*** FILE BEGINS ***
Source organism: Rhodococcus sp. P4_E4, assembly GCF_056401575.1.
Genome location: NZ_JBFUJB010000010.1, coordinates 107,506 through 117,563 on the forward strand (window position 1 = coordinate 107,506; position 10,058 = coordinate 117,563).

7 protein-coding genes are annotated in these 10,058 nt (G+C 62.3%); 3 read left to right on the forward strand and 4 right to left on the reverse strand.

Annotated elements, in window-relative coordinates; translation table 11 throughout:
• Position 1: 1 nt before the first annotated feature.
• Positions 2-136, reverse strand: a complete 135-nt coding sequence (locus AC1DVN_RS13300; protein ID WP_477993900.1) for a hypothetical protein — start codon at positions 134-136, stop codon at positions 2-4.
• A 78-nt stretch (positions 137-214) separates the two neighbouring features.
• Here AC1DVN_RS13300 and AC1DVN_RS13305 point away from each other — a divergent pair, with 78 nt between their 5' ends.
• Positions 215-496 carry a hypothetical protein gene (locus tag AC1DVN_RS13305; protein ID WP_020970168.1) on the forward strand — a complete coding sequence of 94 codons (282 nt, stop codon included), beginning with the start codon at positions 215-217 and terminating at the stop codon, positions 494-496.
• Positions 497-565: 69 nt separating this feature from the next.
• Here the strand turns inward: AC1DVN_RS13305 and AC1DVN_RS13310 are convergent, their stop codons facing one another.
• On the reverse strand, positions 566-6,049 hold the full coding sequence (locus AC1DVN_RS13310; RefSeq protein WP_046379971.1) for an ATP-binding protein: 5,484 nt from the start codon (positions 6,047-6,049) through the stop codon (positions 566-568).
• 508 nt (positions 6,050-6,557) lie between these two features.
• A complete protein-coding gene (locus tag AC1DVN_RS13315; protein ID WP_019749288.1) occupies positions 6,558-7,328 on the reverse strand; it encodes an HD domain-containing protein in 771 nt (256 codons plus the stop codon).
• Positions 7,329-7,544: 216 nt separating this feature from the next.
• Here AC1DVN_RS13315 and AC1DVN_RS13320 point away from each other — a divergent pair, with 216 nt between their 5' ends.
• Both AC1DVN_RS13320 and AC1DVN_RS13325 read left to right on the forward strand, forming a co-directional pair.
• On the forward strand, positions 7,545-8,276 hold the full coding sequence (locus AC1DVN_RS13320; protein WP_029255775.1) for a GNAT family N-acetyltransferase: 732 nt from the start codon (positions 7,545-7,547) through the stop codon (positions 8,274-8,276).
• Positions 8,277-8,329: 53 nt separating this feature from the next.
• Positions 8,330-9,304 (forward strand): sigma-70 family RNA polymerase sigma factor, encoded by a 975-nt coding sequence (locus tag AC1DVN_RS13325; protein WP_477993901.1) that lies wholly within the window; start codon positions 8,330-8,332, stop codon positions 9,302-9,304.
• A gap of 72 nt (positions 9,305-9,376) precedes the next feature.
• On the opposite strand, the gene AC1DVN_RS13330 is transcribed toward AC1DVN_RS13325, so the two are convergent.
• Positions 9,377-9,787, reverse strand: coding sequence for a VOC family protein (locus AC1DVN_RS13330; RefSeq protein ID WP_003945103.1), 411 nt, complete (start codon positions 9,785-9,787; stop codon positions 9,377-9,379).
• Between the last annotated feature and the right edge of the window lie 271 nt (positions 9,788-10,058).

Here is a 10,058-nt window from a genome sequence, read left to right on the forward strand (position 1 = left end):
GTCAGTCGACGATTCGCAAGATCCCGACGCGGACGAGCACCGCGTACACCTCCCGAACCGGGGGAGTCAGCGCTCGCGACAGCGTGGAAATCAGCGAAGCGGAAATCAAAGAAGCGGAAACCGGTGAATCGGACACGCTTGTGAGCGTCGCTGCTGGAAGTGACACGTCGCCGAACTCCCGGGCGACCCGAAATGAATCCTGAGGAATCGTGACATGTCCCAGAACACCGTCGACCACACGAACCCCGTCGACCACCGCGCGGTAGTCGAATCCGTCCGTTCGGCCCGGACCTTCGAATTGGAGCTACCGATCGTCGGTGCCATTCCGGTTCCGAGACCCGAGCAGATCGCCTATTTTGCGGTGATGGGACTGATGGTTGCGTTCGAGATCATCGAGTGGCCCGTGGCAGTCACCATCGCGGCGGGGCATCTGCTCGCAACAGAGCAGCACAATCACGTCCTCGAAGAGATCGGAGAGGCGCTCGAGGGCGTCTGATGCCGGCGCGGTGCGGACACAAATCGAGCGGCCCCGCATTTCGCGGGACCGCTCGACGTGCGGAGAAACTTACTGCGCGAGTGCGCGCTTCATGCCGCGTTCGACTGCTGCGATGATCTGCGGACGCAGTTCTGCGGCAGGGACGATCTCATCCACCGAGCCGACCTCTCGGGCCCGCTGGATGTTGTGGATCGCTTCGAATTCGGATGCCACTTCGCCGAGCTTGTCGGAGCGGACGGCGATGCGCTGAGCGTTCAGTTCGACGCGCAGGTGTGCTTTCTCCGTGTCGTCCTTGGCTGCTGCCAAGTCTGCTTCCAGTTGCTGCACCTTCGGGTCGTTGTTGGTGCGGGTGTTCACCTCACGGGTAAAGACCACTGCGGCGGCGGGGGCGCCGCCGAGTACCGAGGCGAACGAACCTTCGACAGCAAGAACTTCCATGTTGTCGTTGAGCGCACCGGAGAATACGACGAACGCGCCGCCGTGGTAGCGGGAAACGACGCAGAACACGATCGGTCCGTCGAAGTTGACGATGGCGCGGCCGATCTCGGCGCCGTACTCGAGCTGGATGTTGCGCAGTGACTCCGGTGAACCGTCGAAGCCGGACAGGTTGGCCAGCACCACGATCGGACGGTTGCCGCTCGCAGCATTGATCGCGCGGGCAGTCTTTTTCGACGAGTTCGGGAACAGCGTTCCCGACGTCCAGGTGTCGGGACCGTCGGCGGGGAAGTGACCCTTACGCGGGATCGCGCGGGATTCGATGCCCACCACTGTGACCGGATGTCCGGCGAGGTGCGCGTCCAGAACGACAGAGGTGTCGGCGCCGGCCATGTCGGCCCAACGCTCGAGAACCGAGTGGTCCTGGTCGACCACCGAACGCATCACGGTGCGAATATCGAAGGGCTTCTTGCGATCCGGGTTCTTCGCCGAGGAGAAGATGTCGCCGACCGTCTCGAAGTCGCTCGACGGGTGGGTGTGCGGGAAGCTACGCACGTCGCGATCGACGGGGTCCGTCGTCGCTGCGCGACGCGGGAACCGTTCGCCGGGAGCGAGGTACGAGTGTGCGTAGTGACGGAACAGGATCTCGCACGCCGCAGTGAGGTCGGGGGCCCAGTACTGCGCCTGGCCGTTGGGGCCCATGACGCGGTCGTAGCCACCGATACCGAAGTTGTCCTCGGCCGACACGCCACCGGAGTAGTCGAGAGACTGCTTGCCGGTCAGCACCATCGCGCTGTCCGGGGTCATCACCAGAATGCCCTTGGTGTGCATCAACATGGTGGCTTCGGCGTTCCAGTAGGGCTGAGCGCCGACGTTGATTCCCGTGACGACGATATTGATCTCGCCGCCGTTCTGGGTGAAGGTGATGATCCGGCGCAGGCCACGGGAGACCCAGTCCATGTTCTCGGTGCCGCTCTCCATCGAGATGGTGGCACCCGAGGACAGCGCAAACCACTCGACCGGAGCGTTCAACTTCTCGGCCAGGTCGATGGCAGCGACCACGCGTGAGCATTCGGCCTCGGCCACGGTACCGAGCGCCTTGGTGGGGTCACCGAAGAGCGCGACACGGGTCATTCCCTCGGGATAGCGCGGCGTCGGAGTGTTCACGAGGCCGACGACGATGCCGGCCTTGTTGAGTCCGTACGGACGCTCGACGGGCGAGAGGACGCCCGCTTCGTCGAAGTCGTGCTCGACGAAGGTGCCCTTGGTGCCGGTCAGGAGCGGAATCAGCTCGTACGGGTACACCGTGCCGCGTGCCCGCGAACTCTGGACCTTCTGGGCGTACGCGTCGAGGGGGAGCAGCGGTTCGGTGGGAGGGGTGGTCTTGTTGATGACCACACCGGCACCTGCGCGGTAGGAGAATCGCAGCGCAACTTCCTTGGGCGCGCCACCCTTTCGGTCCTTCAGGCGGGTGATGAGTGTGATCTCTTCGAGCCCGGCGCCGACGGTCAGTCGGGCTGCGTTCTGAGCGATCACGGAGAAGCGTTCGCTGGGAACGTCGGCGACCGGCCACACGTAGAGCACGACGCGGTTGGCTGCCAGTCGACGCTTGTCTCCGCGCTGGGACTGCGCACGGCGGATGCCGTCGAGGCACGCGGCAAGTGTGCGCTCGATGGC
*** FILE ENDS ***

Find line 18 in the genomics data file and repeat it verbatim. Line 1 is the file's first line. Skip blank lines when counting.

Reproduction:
• On the forward strand, positions 7,545-8,276 hold the full coding sequence (locus AC1DVN_RS13320; protein WP_029255775.1) for a GNAT family N-acetyltransferase: 732 nt from the start codon (positions 7,545-7,547) through the stop codon (positions 8,274-8,276).